64. Dependability: Websites are most used and most dependable,social networks are least
65. Dependability: Higher income travelers find all sources of information moredependable than do lower income travelers
66. Dependability: Hotel and destination websites are most used andmost dependable
67. Recent Industry Information
68. Spending on Social Media marketing is low • 17% of respondents said they allocated only 1% of their annual marketing budget to social media • 16% said they allocate 4-5% • When asked what percentage of their companys overall marketing budget is spent on social media, the largest group, covering 24% of survey takers, selected "dont know“ • Smaller companies with tighter budgets are significantly more likely than large companies to say they spend almost 50% of their marketing budget on social media. Travelindustrywire.com, September 201The Watch is based on a national random survey of 750 small business owners. It is commissioned by Discover Business card, and is conducted by Rasmussen Reports, LLC
69. Lack of metrics for Success • No effective measures for understanding the ROI of social media efforts • When asked to identify the most important measure of social media success, nearly two-thirds of respondents selected "dont know“ • Of those who identified a measurement, the largest group, covering 20%, said engaging customers to respond and provide feedback • 65% of respondents said theyre not using any listening tools to monitor what their customers are saying about their brand. Travelindustrywire.com, September 201The Watch is based on a national random survey of 750 small business owners. It is commissioned by Discover Business card, and is conducted by Rasmussen Reports, LLC 0)
70. SN usage among tour operators69% of companies are spending 10 hoursper week or less on their social mediaprograms,48% of North American travel touroperators participate in social media on adaily basis,77% participate in social media at leastweekly,despite widespread usage of social media,operators are uncertain about its impactson business, with only 43% ofrespondents citing social media as quiteor extremely important to businesssuccess Source: Adventure Travel & Trade Association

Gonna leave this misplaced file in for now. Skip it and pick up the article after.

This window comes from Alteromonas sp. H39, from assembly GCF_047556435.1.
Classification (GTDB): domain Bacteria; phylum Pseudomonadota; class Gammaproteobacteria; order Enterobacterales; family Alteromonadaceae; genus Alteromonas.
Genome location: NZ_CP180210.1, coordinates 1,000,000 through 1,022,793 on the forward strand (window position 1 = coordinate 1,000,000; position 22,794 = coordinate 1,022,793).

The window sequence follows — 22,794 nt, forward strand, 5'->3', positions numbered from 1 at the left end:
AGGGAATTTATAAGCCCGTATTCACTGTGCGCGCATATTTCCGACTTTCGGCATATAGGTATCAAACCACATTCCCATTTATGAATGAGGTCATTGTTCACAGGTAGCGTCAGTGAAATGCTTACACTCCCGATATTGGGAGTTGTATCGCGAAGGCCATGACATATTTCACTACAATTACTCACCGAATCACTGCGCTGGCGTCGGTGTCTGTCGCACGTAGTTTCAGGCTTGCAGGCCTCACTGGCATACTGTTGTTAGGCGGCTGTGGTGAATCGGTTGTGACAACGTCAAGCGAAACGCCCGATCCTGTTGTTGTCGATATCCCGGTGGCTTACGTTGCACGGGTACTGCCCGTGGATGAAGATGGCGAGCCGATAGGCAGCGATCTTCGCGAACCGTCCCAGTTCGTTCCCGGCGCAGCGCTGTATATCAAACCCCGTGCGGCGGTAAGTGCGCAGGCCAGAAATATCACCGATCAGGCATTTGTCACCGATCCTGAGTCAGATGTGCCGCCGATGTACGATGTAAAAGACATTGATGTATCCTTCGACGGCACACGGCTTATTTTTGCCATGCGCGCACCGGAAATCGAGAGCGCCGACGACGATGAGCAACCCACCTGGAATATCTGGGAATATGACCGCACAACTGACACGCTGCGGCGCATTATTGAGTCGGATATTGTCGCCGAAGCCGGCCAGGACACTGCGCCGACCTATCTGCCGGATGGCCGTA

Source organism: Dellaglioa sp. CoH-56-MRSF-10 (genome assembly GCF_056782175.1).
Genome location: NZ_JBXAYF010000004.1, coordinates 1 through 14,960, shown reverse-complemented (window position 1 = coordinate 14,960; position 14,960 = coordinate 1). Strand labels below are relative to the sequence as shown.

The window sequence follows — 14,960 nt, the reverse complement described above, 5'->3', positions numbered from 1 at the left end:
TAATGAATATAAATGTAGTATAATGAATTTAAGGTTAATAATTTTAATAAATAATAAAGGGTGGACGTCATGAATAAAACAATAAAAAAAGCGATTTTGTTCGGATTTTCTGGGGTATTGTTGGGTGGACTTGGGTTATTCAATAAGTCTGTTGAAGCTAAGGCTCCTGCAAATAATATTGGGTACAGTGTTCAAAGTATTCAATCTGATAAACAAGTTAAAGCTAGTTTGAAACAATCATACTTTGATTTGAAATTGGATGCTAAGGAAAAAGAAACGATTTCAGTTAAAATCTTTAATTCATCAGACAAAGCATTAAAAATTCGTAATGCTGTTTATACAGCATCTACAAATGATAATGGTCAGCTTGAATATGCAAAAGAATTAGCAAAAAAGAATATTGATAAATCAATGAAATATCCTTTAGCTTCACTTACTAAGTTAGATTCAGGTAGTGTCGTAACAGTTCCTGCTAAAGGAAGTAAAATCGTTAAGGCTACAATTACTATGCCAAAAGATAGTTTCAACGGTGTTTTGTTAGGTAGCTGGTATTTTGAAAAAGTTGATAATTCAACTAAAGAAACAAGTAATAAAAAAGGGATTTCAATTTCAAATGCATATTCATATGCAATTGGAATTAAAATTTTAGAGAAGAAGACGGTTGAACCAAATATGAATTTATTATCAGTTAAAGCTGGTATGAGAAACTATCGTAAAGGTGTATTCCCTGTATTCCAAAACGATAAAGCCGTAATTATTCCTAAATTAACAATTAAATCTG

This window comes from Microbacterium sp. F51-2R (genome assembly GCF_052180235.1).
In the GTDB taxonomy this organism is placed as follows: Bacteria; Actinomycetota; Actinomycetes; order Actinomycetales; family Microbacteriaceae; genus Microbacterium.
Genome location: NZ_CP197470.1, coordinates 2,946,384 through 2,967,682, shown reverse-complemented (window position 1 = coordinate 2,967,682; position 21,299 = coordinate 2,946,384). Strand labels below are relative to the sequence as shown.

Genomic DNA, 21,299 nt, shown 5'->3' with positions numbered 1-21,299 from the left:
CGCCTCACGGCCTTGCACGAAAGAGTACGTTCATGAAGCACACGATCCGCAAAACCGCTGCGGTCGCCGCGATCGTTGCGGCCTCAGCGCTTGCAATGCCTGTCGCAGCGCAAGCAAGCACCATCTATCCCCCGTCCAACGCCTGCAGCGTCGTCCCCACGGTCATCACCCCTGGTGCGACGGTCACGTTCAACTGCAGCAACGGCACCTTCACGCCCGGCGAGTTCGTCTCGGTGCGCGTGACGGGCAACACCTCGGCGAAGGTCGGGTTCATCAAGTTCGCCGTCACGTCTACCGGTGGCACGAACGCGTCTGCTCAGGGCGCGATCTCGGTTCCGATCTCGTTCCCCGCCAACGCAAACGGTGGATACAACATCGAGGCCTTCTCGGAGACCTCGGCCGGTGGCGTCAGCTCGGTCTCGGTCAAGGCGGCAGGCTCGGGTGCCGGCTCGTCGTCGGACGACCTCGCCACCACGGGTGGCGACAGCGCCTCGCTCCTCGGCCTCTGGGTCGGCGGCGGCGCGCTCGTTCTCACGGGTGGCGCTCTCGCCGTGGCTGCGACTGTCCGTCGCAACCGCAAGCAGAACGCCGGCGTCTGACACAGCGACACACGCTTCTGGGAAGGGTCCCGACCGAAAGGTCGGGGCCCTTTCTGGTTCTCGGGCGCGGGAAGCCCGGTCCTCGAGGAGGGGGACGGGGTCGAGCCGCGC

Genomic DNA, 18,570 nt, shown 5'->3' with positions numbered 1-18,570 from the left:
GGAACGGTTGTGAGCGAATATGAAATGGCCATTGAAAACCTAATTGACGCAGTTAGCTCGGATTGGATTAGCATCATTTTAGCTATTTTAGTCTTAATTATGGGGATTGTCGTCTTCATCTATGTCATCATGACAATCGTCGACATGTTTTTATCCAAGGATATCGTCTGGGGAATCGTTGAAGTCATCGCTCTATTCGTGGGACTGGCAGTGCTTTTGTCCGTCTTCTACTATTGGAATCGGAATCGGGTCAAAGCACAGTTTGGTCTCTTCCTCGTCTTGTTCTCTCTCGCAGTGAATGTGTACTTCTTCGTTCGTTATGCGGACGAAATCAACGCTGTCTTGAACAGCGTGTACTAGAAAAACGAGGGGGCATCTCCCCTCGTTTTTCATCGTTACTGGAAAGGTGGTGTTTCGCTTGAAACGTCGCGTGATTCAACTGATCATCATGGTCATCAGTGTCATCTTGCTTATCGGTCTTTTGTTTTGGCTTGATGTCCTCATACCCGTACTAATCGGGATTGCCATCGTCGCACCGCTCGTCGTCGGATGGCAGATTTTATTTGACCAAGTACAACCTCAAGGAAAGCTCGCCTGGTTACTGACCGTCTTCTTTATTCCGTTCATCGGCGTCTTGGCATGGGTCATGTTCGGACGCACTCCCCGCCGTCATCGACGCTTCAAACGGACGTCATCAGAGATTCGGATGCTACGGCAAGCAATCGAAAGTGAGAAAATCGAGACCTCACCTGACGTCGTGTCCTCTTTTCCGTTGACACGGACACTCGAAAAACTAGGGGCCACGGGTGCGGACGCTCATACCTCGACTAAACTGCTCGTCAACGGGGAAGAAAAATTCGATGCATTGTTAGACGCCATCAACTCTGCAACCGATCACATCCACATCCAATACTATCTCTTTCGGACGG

71. SN usage among operators • 18% reporting they do not know yet whether social media has bottom-line impact, • just 13% of companies cite social media as generating 10% or more of their revenue, • blogs remain an important, yet under utilized tool, • uploading videos to YouTube is a growing trend among those embracing social media, • monitoring, ‘listening’ and responding to traveler review sites appear to be lagging behind what would be expected, though tour operators outside North America are more prone to do so, • 75% of respondents indicate that their budgets (including human resource wages) for social media will increase in the next 12 months. • Source Adventure Travel & Trade Assoc.
72. Usage among hoteliers • Nearly 70% of US hoteliers responding to the April 2010 study reported online was the marketing channel with the greatest return on investment, and the majority are using a variety of online channels to reach potential customers, including 69% marketing via social media. • They are also ahead in their usage of that tactic: 60% told HSMAI and VIZERGY that they had a social media marketing strategy. • For many hotels, guest reviews are an important part of that strategy. Half said they proactively encouraged guests to post reviews of their hotel, and even those that did not encourage reviews saw the importance of monitoring them. Nearly seven in 10 did so at least weekly.
73. Usage among hoteliers • Social marketing strategies will help the travel industry reach more than just those planning a vacation. According to American Express Business Travel eXpert insights "Social Media in Business Travel Management" report, half of US businesses use social media to support business travel management. • Keeping abreast of the latest travel info was the top benefit cited, by 44% of respondents. They also used social media to reduce costs, look for preferred vendors and analyze travel pattern
74. The Take Away Credibility and dependability are critical. An extension of Word of Mouth Market segmentation and precision targeting will make the difference between successful social media strategy and just another click on the web.